I'm so happy to see this crowdsourcing of ideas carried out in such a public fashion! But the particular idea I want to share is for cases when talking to the government requires a more delicate balance between transparency and privacy. So I'll describe a tool that strikes that balance, which I happen to have already written for you and want to give to you right now. :) The tool is a completely free and open source ...more »
I'm so happy to see this crowdsourcing of ideas carried out in such a public fashion! But the particular idea I want to share is for cases when talking to the government requires a more delicate balance between transparency and privacy. So I'll describe a tool that strikes that balance, which I happen to have already written for you and want to give to you right now. :)
The tool is a completely free and open source system called "BlackHighlighter". It uses browser-based redaction (all Ajax, no Flash) to trade off the benefits of writing an open letter against the benefits of a private email. It also uses cryptographic methods to add accountability to the communication process:
Using something like this, correspondence with the government could be carried out through *mostly* open letters that are *partially protected* while they are being written. The intended recipients get a certificate that can be verified and plugged in to show the full text. That certificate is shared on a need-to-know basis... while the rest of the world is still able to read the public portions and get the gist. Citizens and organizations can keep tabs on topics that interest them with searches, and make sure important issues are not getting swept under the rug.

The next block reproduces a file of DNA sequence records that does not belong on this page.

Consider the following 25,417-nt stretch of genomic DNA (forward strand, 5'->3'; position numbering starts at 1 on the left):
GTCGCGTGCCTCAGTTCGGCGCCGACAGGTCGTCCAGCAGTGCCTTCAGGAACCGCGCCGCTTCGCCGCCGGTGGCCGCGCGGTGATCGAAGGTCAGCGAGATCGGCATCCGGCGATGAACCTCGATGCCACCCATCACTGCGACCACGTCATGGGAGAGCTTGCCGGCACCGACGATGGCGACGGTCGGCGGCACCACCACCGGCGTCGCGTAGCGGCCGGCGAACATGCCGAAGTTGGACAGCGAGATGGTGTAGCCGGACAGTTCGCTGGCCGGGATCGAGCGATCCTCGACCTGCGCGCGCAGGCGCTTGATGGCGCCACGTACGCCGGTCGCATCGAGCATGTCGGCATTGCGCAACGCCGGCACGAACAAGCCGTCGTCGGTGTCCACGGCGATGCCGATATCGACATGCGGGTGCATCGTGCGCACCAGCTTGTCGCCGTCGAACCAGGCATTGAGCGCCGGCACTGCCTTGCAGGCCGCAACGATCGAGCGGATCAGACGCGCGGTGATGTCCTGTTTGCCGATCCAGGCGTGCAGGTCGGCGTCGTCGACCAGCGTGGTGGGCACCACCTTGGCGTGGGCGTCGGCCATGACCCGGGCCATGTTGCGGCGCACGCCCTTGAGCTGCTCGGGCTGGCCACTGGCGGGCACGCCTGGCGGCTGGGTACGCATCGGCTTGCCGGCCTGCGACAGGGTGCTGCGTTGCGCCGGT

I'd be really excited to see this applied to correspondence between people and their congressional representatives or federal agencies. There's often a need for some confidentiality in that kind of dialogue (imagine sensitive subjects like welfare or disabilities). Yet there would be tremendous value unlocked if *most* of the letter was in the public sphere. Watchdogs who notice patterns could even solicit the anonymous authors of letters to share their certificates with them, in order to mobilize independent action on the issues raised.
You'll find more information through the link above, as well as the source code and a little sandbox installation. I'd be thrilled to speak with people from any government agency, but private sector applications would be great too. You can leave a comment on any of the pages on my website, and I will follow up with you A.S.A.P.
[ So just as an example with the asterisks above, if this were a message on a BlackHighlighter system, I'd have "protected" that contact information while writing the post. Whether you would be seeing the actual data right now while reading the letter would depend on if you had the certificate, which I would have sent to OSTP. It would not be feasible to fake a certificate that would pass as a match unless it provided the actual information I had entered. ]
[ Also: If you're curious, the ability to obscure or fluctuate the visual length of a redaction is in the works to make guessing harder. But I do want there to be a reasonably honest sense of how much information is actually missing, so it's a feature that will require some thought! ]